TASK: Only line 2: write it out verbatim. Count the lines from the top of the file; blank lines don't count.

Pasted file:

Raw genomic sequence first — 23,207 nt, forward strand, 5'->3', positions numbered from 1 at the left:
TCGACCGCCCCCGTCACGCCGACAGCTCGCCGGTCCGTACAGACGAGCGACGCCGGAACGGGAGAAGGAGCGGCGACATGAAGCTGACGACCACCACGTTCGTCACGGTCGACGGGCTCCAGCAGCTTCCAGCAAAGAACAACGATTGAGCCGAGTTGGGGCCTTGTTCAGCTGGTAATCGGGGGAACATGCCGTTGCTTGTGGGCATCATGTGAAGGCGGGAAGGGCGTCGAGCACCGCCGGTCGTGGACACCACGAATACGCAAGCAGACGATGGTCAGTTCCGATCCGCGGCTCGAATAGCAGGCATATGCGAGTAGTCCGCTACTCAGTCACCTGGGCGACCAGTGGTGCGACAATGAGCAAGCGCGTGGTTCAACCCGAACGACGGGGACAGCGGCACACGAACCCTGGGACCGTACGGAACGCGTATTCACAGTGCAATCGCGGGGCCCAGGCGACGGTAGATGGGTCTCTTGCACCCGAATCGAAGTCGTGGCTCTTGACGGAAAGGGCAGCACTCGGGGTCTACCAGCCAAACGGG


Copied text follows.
TCGACCGCCCCCGTCACGCCGACAGCTCGCCGGTCCGTACAGACGAGCGACGCCGGAACGGGAGAAGGAGCGGCGACATGAAGCTGACGACCACCACGTTCGTCACGGTCGACGGGCTCCAGCAGCTTCCAGCAAAGAACAACGATTGAGCCGAGTTGGGGCCTTGTTCAGCTGGTAATCGGGGGAACATGCCGTTGCTTGTGGGCATCATGTGAAGGCGGGAAGGGCGTCGAGCACCGCCGGTCGTGGACACCACGAATACGCAAGCAGACGATGGTCAGTTCCGATCCGCGGCTCGAATAGCAGGCATATGCGAGTAGTCCGCTACTCAGTCACCTGGGCGACCAGTGGTGCGACAATGAGCAAGCGCGTGGTTCAACCCGAACGACGGGGACAGCGGCACACGAACCCTGGGACCGTACGGAACGCGTATTCACAGTGCAATCGCGGGGCCCAGGCGACGGTAGATGGGTCTCTTGCACCCGAATCGAAGTCGTGGCTCTTGACGGAAAGGGCAGCACTCGGGGTCTACCAGCCAAACGGG